Monday, January 14, 2008

Bauman on Internet

Zygmunt Bauman with Alessandro Lanni (published, in a shortened version, also on Nova 24)

As Castells notices, now on the web there is a battle between big major and milion of consumer-producer. What is your hope about internet? How should the web develop?

A completely random, off-cuff illustration: one of the most prestigious daily, whose editors know well their readers (all of whom, I bet, are avid internet users) and profile the information they supply according to the readers’ interests and expectations, on the page devoted to the last-week internet news refers its readers (under the rubric ‘what we learned on the web this week’) to websites containing information about flexibility of Kermit, how one goes to the lavatory in space, what’s a pretty girl like you doing in a dirty mind like mine, where to hear the new Queen of the Stone Age, or how to win Glastonbury tickets by spotting the bull... It also tells where to find ‘reality TV scoops’, soap spoilers, music videos and gaming gossip’ and information about where to search for ‘perfect hole-in-the-wall’ dining...
The most stressed selling point of ‘new and improved’ computer gear is its raised entertainment value. For once, the writers of advertising copies do not lie. An overwhelming majority of men and women, old and young addicted to the scanning/ zapping of the world wide web do not seek knowledge, but fun. And they get it. The minority that seeks knowledge sooner or later finds out that the profusion of information flooding from the computer screen is an obstacle, not help in satisfying their desire. Finding the few grains of useful (relevant) information in the sky-high heap of chaff exceeds the capacity and the patience of an average human.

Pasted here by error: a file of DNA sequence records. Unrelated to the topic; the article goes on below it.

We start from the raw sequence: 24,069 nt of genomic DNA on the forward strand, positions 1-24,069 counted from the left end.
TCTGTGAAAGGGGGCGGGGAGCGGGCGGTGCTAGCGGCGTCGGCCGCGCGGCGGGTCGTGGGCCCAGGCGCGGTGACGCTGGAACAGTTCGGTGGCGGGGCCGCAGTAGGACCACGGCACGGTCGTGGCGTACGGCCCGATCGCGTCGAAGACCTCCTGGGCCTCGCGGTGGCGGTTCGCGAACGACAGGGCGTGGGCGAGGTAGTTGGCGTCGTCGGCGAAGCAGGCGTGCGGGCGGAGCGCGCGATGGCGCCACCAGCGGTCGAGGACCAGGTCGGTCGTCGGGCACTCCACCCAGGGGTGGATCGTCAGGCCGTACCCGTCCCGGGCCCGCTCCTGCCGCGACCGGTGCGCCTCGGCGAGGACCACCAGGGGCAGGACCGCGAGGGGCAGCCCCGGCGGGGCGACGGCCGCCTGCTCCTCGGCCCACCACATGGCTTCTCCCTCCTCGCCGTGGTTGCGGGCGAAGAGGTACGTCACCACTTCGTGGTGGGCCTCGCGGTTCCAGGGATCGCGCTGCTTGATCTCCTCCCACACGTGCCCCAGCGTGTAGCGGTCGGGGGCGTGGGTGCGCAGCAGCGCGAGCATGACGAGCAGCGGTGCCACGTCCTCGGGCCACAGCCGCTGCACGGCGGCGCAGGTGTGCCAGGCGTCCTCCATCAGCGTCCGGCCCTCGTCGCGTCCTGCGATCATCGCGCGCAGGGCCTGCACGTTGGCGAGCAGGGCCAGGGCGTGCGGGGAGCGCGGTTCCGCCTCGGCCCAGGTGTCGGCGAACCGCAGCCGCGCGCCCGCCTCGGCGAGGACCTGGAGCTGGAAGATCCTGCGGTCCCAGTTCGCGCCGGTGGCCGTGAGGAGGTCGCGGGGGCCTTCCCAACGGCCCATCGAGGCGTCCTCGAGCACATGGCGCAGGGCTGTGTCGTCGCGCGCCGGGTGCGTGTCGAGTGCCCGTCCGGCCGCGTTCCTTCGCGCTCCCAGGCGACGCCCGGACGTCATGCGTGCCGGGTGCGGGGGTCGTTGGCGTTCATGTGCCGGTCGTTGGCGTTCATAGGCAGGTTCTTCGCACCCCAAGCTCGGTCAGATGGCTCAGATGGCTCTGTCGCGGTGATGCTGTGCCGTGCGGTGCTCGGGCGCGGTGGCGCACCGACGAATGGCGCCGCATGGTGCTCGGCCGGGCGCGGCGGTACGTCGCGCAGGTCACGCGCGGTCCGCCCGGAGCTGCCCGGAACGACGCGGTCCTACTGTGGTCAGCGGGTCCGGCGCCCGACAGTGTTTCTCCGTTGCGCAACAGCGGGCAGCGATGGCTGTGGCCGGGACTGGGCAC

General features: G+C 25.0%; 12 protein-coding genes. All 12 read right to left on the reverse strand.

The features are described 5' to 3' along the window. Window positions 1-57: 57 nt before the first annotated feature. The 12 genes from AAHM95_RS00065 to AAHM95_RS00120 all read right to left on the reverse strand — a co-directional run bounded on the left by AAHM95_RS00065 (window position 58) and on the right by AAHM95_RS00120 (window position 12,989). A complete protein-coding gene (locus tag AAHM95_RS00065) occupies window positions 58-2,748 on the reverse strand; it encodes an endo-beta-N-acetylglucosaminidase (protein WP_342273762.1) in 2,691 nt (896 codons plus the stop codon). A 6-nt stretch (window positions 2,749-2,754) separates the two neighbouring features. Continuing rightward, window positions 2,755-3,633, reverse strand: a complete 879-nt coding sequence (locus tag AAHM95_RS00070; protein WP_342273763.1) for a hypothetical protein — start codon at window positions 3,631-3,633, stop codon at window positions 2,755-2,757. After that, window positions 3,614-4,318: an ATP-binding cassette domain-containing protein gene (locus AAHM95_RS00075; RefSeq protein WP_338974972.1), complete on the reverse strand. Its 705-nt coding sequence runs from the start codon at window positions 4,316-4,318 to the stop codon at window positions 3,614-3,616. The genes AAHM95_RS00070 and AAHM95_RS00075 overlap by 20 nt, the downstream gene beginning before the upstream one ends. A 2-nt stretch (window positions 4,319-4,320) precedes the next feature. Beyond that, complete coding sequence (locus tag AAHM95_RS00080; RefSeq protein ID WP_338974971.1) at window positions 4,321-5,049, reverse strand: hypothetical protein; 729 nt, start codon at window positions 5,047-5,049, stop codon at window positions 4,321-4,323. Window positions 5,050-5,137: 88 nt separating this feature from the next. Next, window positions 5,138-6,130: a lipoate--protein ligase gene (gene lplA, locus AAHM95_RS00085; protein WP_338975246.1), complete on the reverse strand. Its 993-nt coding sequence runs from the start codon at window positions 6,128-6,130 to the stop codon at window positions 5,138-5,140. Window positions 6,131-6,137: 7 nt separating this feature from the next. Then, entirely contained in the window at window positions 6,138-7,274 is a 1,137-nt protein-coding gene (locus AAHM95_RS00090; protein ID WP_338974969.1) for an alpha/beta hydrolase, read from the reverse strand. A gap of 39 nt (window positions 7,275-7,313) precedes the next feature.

More generally: internet does not deal with genuine human problems through their resolution, but through disabling (recasting them as ‘virtual’and so stripping of ‘real world’ relevance). Internet is a warehouse to store information which by the same token (and thanks to the illusion of its constant immediate availability) absolves the user from the cumbersome need of its assimilation, retention and recycling. Internet is a site where one can discharge political passions without engaging in ever less promising political process (for instance, facility with which popular disgust with invasions could be recorded on internet did not stop a single prime-minister from sending troops to Afghanistan or Iraq). Internet is a site on which the ‘self-identification’ game, obligatory yed awfully difficult to play trouble free in real life, can be pursued with few if any obstacles: flattering ‘identities’ may be invented and reinvented at will, often several at the same time, and submitted to the ‘public recognition’ without risk of the bluff being called. Internet with its ‘social software’ allows to establish virtual interhuman bonds to mitigate the pain caused by the absence or oppressiveness of the real-life bonds; in addition, it has the advantage of stripping the desire of ‘belonging’ of its major snag: the difficulty of opting out and breaking the ties in case a particular ‘belonging’ no longer satisfies. Add to that the blogs, fast approaching the total of 100 million, that enable the users to see themselves celebrated things and celebrated people ‘are seen on TV’, that is the way by which reality is obliged to measure its own quality and worthiness... That allow them in such fashion to experience of one’s own importance sorely denied in the hours spent in the office, school or indeed at home...